The truth about Keystone

Focus on the pipeline distracts from the real question: Whether we should be using tar sands oil in the first place

Topics: Environment, Keystone XL pipeline, ,

The truth about KeystoneThe Syncrude tar sands mine north of Fort McMurray, Alberta. (Credit: Reuters/Todd Korol)

When President Obama announced his support for the southern half of TransCanada’s Keystone XL pipeline last week in Cushing, Okla., it was a blow to the environmental groups that had worked to stop the pipeline from going forward and succeeded in delaying approval of its northern half. In particular, Obama’s statement that his administration had already approved “enough new oil and gas pipelines to encircle the earth” seemed intended to remind anti-pipeline campaigners that Keystone XL is just one of many pipelines with the potential to transport Canadian tar sands oil to the United States, and TransCanada just one of many players in the energy game.

Cushing was a particularly appropriate setting to convey that message: It’s the crossroads for much of the nation’s oil and gas infrastructure, and inadequate pipeline capacity has made the town a bottleneck for fossil fuels, particularly with the recent influx of oil coming from Alberta. At any given time, between 30 and 40 million gallons of oil sit there, awaiting transport to Midwestern or Gulf Coast refineries. This means that the chunk of the pipeline that connects Cushing’s surplus to refineries along the Gulf Coast — the chunk of the project that’s moving forward — is the one that TransCanada really cares about in the short term.

Other companies aren’t waiting around to see what happens with Keystone XL either: Enbridge, a Canadian energy company, has already purchased a stake in a pipeline that currently transports crude from the Gulf Coast to Cushing, with the intention of reversing the pipeline’s flow in order to carry tar sands oil south from Alberta. In conjunction with Houston-based company Enterprise, Enbridge is also planning to construct a new pipeline that would expand an existing route to bring tar sands oil to the Gulf; because the new pipeline would not cross international borders, it would not require State Department review. Those two projects combined would add the capacity to transport 850,000 barrels of tar sands oil each day by 2014, according to Enbridge’s CEO; by comparison, Keystone XL would transport around 700,000 barrels daily.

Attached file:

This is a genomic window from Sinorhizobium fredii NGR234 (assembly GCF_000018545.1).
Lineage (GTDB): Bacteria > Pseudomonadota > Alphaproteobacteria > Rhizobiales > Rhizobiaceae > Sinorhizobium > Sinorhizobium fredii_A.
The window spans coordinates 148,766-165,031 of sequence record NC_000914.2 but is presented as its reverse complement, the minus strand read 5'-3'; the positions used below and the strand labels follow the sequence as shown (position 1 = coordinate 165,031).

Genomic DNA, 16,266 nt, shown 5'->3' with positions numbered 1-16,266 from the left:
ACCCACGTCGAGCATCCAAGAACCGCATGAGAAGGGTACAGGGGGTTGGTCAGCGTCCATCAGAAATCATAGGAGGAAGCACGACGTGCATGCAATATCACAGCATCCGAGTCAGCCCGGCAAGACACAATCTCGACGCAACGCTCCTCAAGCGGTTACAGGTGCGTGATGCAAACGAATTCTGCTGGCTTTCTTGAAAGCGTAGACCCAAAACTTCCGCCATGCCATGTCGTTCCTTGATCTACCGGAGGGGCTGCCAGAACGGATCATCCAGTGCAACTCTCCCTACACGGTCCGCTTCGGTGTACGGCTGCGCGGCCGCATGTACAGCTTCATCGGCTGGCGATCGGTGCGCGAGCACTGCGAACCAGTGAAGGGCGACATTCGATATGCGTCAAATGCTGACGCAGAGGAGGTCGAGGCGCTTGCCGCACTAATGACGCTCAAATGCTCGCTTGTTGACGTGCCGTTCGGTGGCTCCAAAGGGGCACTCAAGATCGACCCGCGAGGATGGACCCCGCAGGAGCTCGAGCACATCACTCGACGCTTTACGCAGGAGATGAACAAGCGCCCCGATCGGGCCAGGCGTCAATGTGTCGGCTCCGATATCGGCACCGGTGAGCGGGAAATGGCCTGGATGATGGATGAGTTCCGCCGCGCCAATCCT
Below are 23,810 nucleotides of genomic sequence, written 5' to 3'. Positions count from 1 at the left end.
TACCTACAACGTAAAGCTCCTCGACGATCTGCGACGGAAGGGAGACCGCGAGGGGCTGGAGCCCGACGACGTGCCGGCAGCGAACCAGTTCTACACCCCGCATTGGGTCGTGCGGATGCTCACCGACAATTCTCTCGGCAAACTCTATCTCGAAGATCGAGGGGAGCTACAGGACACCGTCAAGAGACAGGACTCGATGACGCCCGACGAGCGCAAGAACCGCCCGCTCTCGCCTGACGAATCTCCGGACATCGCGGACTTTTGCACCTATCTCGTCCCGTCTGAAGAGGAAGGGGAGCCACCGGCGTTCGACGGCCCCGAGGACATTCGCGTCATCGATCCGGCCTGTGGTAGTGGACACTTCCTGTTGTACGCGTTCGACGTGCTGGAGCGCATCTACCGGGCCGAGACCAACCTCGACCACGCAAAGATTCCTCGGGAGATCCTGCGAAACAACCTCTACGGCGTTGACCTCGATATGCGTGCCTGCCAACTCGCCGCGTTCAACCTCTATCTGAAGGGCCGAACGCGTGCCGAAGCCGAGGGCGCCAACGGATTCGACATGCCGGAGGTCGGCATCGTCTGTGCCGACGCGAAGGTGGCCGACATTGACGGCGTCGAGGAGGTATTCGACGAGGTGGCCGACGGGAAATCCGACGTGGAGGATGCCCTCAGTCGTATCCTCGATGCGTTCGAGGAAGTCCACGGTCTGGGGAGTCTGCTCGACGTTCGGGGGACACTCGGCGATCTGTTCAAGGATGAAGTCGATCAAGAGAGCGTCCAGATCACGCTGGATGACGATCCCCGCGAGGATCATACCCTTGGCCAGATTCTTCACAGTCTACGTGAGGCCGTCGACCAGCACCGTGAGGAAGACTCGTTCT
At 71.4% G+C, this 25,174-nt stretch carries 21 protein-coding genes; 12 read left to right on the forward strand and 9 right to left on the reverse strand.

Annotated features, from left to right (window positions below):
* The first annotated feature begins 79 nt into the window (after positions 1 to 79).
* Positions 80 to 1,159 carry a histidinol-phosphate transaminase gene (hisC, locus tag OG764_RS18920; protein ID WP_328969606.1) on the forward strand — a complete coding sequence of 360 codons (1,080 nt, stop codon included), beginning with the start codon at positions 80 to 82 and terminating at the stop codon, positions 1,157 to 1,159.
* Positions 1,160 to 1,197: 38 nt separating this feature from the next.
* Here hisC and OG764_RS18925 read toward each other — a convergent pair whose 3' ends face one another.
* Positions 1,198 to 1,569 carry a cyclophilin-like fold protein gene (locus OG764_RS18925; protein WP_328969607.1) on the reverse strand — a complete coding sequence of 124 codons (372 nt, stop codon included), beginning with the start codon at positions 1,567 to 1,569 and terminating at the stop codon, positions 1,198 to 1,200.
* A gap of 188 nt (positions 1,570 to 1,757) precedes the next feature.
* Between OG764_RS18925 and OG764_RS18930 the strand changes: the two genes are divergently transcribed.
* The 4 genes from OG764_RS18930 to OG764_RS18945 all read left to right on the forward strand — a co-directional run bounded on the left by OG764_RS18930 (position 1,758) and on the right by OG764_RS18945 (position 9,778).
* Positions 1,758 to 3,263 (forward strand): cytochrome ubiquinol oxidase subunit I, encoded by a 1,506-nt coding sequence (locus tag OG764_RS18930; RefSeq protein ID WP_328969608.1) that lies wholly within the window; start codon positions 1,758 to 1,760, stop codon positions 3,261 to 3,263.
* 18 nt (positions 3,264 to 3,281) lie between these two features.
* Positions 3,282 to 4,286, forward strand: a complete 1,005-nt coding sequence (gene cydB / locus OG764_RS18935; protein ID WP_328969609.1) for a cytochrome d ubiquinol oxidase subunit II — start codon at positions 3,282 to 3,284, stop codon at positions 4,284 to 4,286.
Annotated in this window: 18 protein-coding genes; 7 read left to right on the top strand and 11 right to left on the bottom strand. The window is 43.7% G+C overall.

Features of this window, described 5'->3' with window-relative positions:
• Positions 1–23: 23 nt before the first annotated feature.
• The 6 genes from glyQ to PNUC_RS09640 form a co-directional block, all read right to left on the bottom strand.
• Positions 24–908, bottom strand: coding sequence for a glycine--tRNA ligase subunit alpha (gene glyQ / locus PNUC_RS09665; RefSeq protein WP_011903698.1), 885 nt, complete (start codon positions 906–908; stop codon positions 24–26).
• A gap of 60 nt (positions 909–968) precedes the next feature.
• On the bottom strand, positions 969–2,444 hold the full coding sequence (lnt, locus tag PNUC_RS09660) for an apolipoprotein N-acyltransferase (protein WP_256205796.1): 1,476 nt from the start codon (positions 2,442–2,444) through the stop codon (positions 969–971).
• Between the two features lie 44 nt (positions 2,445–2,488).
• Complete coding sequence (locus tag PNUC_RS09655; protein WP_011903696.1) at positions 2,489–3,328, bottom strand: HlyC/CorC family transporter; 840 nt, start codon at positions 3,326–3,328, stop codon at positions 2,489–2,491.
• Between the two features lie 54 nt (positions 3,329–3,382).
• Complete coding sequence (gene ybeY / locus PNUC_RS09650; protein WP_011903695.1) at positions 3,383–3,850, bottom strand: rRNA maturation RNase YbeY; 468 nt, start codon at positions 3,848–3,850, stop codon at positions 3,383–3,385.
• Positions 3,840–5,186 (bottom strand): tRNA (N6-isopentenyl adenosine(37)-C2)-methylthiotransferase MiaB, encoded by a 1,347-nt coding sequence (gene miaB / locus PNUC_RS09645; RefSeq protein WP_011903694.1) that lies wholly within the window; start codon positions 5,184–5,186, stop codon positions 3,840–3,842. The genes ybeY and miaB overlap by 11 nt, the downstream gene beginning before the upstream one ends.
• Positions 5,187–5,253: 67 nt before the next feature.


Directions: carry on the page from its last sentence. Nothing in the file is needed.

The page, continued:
And there are plenty of other ways to get tar sands oil into the country: Other pipelines in the extensive network of fossil fuel infrastructure built to transport regular crude could begin carrying tar sands oil instead, while existing tar sands pipelines could ramp up the amount of oil they transport. Tar sands oil could also be transported by rail, though it’s less economical to do so; nevertheless, Canadian railroads have long been eyeing the fuel, and a report commissioned by the U.S. State Department estimated that railroads could transport up to 1.25 million barrels per day. In short, Obama’s announcement was a reminder that delaying, or even derailing, Keystone XL is a temporary victory, and one more important in symbolism than substance.

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Pipeline protesters know this: As Bill McKibben, one of the most prominent leaders of the anti-Keystone movement, told Joe Nocera, “Keystone, by itself, won’t make or break the environment.” On the other hand, nor will it create jobs, reduce our reliance on foreign oil, or affect gas prices. In sum, the pipeline itself will have remarkably little effect on any of the issues it’s come to symbolize. Nocera and others have used that fact to argue that we might as well just go ahead and build it — that is, to shut down the debate over Keystone XL and tar sands instead of opening it up.

But anti-Keystone forces have always been upfront about the fact that they see the battle over the pipeline as a political one. McKibben has repeatedly described the pipeline protests as the start of a broader fight against climate change, and as a means to galvanize a public conversation about climate change, fossil fuels and carbon emissions — topics that American politicians have for the most part tried desperately to avoid.